Patterns for extending the functionality of Azure Resource Manager templates - objects as parameters

Azure Resource Manager templates support parameters to specify values to customize a resource deployment. While this feature is useful and allows you to create complex deployments, a single template is limited to 255 parameters. If you use a parameter for each property in a resource and you have a large deployment, you might run out of parameters.

Create object as parameter

One way to solve this problem is to use an object as a parameter. The pattern is to specify a parameter as an object in your template, then provide the object as a value or an array of values. You refer to its subproperties using the parameter() function and dot operator. For example:

{
  "$schema": "https://schema.management.azure.com/schemas/2015-01-01/deploymentTemplate.json#",
  "contentVersion": "1.0.0.0",
  "parameters": {
      "VNetSettings":{"type":"object"}
  },
  "variables": {},
  "resources": [
    {
      "apiVersion": "2015-06-15",
      "type": "Microsoft.Network/virtualNetworks",
      "name": "[parameters('VNetSettings').name]",
      "location":"[resourceGroup().location]",
      "properties": {
          "addressSpace":{
              "addressPrefixes": [
                  "[parameters('VNetSettings').addressPrefixes[0].addressPrefix]"
              ]
          },
          "subnets":[
              {
                  "name":"[parameters('VNetSettings').subnets[0].name]",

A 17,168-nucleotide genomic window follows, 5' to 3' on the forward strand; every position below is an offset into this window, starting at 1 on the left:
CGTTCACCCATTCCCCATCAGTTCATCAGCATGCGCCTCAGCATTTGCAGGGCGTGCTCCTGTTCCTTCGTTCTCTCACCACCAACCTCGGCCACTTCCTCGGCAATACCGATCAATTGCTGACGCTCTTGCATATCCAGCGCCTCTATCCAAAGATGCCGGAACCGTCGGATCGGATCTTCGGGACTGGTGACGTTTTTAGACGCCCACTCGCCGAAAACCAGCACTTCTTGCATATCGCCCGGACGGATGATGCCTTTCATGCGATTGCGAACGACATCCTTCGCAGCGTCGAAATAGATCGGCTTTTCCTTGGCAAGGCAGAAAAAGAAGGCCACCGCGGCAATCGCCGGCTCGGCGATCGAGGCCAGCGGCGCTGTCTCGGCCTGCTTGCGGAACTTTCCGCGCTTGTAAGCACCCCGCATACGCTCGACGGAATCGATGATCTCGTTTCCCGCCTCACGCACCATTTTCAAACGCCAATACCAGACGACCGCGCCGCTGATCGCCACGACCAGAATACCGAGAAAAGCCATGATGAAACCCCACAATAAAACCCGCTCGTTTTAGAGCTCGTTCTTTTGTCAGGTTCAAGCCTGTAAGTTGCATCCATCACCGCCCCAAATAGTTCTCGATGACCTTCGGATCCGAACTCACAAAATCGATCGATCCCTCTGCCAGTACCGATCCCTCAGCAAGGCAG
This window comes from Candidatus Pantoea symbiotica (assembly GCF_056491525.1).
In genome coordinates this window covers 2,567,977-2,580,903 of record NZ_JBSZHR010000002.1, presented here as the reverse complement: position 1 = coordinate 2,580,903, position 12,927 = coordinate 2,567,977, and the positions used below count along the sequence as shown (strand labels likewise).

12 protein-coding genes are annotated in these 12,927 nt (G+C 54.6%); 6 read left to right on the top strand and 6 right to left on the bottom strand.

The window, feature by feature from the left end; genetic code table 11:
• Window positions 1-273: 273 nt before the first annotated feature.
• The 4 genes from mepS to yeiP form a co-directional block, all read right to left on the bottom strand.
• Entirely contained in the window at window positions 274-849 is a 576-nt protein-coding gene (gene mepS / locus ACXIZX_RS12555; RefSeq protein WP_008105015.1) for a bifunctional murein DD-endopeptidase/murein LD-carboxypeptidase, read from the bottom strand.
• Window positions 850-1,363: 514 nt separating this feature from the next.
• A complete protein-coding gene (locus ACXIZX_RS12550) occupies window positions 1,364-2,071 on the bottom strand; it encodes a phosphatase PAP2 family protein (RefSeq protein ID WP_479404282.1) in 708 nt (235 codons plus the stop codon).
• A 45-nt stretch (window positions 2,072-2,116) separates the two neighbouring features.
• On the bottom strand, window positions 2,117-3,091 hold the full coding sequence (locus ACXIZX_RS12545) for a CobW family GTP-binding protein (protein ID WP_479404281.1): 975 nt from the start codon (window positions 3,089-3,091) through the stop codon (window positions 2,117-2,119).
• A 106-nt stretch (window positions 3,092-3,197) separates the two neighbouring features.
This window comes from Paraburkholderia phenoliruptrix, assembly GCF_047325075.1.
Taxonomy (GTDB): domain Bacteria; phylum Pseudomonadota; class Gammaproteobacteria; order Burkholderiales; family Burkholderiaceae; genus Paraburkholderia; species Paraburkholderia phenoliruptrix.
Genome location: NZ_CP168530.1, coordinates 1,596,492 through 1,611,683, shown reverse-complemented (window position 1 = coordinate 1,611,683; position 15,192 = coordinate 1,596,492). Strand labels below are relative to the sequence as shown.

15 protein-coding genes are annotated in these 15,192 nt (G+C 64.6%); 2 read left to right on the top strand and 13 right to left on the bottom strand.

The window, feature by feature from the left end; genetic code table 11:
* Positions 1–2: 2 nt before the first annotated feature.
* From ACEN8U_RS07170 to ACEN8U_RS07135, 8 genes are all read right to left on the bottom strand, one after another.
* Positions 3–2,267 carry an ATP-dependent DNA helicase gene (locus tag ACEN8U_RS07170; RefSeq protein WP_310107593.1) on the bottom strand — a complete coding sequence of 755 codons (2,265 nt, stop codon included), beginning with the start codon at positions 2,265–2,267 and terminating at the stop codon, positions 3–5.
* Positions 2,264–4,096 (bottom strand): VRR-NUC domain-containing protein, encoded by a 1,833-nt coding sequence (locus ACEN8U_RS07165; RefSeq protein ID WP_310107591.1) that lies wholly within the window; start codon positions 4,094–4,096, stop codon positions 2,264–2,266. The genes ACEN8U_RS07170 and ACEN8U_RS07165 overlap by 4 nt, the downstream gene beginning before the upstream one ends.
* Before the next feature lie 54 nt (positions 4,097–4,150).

"properties": {
                      "addressPrefix": "[parameters('VNetSettings').subnets[0].addressPrefix]"
                  }
              },
              {
                  "name":"[parameters('VNetSettings').subnets[1].name]",
                  "properties": {
                      "addressPrefix": "[parameters('VNetSettings').subnets[1].addressPrefix]"
                  }
              }
          ]
        }
    }
  ],          
  "outputs": {}
}

The corresponding parameter file looks like:

{
    "$schema": "https://schema.management.azure.com/schemas/2015-01-01/deploymentParameters.json#",
    "contentVersion": "1.0.0.0",
    "parameters":{ 
      "VNetSettings":{
          "value":{
              "name":"VNet1",
              "addressPrefixes": [
                  { 
                      "name": "firstPrefix",
                      "addressPrefix": "10.0.0.0/22"
                  }
              ],
              "subnets":[
                  {
                      "name": "firstSubnet",
                      "addressPrefix": "10.0.0.0/24"
                  },
                  {
                      "name":"secondSubnet",
                      "addressPrefix":"10.0.1.0/24"
                  }
              ]
          }
      }
  }
}

In this example all the values specified for the VNet come from a single parameter, VNetSettings. This pattern is useful for property value management because you to keep all the values for a particular resource in single object. And while this example uses an object as a parameter, you can also use an array of objects as a parameter. You refer to the objects using an index into the array.

Use object instead of multiple arrays

You may have used a similar pattern to create multiple instances of a resource by creating multiple arrays of property values and iterating through each array to select the value. This pattern works well when creating multiple resources of the same type, but it can be troublesome when used to create child resources.